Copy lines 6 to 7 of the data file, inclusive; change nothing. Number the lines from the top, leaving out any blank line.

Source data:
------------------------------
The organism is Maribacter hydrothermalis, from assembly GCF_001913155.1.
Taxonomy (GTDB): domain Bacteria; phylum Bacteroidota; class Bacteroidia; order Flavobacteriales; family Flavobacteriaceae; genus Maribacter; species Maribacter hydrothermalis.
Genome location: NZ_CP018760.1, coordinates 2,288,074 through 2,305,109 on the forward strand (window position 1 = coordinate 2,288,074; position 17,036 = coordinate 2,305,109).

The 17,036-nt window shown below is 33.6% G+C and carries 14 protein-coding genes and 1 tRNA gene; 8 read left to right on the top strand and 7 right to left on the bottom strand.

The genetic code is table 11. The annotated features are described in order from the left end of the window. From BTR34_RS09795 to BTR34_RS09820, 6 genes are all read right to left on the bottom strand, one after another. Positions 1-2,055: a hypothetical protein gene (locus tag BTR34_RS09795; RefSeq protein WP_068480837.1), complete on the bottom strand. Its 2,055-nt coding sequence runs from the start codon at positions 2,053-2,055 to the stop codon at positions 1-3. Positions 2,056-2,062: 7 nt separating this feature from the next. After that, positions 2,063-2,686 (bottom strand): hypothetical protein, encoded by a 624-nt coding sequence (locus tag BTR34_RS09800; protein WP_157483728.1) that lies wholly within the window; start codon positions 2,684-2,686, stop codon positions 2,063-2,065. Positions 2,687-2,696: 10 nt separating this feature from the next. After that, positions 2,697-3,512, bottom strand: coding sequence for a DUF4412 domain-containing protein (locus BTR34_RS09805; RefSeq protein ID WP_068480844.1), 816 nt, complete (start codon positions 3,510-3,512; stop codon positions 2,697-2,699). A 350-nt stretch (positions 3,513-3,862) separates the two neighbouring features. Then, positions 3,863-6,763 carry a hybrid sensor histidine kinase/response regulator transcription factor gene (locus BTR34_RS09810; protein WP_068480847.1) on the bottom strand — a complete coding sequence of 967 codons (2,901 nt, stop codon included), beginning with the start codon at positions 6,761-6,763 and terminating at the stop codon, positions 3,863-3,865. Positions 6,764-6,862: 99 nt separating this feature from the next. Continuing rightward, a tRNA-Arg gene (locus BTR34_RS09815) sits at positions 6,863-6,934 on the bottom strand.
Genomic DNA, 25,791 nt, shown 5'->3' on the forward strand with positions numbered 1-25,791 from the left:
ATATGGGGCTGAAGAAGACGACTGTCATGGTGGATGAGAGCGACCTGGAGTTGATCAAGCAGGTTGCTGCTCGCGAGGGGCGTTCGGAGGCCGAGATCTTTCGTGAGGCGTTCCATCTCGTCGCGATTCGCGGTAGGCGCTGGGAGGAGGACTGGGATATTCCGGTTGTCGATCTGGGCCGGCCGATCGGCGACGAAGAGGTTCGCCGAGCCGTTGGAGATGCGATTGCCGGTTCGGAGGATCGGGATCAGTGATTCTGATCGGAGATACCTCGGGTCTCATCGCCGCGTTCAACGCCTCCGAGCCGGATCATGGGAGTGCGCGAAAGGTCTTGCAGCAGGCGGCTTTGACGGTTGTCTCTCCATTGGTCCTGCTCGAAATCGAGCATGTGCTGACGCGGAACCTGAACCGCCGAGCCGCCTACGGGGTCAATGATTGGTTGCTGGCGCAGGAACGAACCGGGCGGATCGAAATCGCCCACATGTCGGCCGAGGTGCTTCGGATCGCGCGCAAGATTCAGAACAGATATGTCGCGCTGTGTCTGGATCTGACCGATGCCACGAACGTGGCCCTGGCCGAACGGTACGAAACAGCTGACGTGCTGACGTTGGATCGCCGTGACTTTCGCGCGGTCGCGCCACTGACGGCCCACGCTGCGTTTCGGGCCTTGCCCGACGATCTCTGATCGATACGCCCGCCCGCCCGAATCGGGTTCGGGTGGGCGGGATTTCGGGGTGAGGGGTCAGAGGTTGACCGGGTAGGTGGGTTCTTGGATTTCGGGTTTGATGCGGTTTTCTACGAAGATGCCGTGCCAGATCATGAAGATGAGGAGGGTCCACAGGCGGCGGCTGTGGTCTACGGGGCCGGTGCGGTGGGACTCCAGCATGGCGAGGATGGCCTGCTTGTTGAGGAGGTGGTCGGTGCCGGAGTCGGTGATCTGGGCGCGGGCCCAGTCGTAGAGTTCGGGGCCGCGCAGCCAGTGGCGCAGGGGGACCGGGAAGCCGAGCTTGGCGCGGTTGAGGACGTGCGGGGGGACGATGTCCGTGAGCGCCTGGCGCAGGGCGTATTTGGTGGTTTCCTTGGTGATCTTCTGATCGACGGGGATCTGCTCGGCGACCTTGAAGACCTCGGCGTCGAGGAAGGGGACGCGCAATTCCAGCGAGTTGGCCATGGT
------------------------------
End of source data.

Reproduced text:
Genomic DNA, 25,791 nt, shown 5'->3' on the forward strand with positions numbered 1-25,791 from the left:
ATATGGGGCTGAAGAAGACGACTGTCATGGTGGATGAGAGCGACCTGGAGTTGATCAAGCAGGTTGCTGCTCGCGAGGGGCGTTCGGAGGCCGAGATCTTTCGTGAGGCGTTCCATCTCGTCGCGATTCGCGGTAGGCGCTGGGAGGAGGACTGGGATATTCCGGTTGTCGATCTGGGCCGGCCGATCGGCGACGAAGAGGTTCGCCGAGCCGTTGGAGATGCGATTGCCGGTTCGGAGGATCGGGATCAGTGATTCTGATCGGAGATACCTCGGGTCTCATCGCCGCGTTCAACGCCTCCGAGCCGGATCATGGGAGTGCGCGAAAGGTCTTGCAGCAGGCGGCTTTGACGGTTGTCTCTCCATTGGTCCTGCTCGAAATCGAGCATGTGCTGACGCGGAACCTGAACCGCCGAGCCGCCTACGGGGTCAATGATTGGTTGCTGGCGCAGGAACGAACCGGGCGGATCGAAATCGCCCACATGTCGGCCGAGGTGCTTCGGATCGCGCGCAAGATTCAGAACAGATATGTCGCGCTGTGTCTGGATCTGACCGATGCCACGAACGTGGCCCTGGCCGAACGGTACGAAACAGCTGACGTGCTGACGTTGGATCGCCGTGACTTTCGCGCGGTCGCGCCACTGACGGCCCACGCTGCGTTTCGGGCCTTGCCCGACGATCTCTGATCGATACGCCCGCCCGCCCGAATCGGGTTCGGGTGGGCGGGATTTCGGGGTGAGGGGTCAGAGGTTGACCGGGTAGGTGGGTTCTTGGATTTCGGGTTTGATGCGGTTTTCTACGAAGATGCCGTGCCAGATCATGAAGATGAGGAGGGTCCACAGGCGGCGGCTGTGGTCTACGGGGCCGGTGCGGTGGGACTCCAGCATGGCGAGGATGGCCTGCTTGTTGAGGAGGTGGTCGGTGCCGGAGTCGGTGATCTGGGCGCGGGCCCAGTCGTAGAGTTCGGGGCCGCGCAGCCAGTGGCGCAGGGGGACCGGGAAGCCGAGCTTGGCGCGGTTGAGGACGTGCGGGGGGACGATGTCCGTGAGCGCCTGGCGCAGGGCGTATTTGGTGGTTTCCTTGGTGATCTTCTGATCGACGGGGATCTGCTCGGCGACCTTGAAGACCTCGGCGTCGAGGAAGGGGACGCGCAATTCCAGCGAGTTGGCCATGGT